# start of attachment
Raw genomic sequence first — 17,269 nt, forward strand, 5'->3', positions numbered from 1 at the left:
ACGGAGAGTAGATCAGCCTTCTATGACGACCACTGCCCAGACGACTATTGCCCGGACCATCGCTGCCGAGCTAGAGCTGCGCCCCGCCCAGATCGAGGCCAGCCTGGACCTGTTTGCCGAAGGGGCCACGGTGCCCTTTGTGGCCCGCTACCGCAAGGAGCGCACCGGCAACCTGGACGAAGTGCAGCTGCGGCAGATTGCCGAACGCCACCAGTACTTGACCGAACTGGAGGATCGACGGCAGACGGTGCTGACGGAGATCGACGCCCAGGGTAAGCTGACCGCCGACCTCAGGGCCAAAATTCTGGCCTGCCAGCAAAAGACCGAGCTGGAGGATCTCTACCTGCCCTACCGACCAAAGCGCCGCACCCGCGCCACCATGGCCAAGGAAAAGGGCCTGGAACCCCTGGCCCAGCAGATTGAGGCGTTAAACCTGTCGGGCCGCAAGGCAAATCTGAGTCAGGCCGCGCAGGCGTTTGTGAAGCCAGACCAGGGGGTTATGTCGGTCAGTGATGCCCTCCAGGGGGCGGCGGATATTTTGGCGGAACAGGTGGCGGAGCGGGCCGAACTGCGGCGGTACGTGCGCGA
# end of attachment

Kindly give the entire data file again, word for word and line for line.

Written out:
Raw genomic sequence first — 17,269 nt, forward strand, 5'->3', positions numbered from 1 at the left:
ACGGAGAGTAGATCAGCCTTCTATGACGACCACTGCCCAGACGACTATTGCCCGGACCATCGCTGCCGAGCTAGAGCTGCGCCCCGCCCAGATCGAGGCCAGCCTGGACCTGTTTGCCGAAGGGGCCACGGTGCCCTTTGTGGCCCGCTACCGCAAGGAGCGCACCGGCAACCTGGACGAAGTGCAGCTGCGGCAGATTGCCGAACGCCACCAGTACTTGACCGAACTGGAGGATCGACGGCAGACGGTGCTGACGGAGATCGACGCCCAGGGTAAGCTGACCGCCGACCTCAGGGCCAAAATTCTGGCCTGCCAGCAAAAGACCGAGCTGGAGGATCTCTACCTGCCCTACCGACCAAAGCGCCGCACCCGCGCCACCATGGCCAAGGAAAAGGGCCTGGAACCCCTGGCCCAGCAGATTGAGGCGTTAAACCTGTCGGGCCGCAAGGCAAATCTGAGTCAGGCCGCGCAGGCGTTTGTGAAGCCAGACCAGGGGGTTATGTCGGTCAGTGATGCCCTCCAGGGGGCGGCGGATATTTTGGCGGAACAGGTGGCGGAGCGGGCCGAACTGCGGCGGTACGTGCGCGA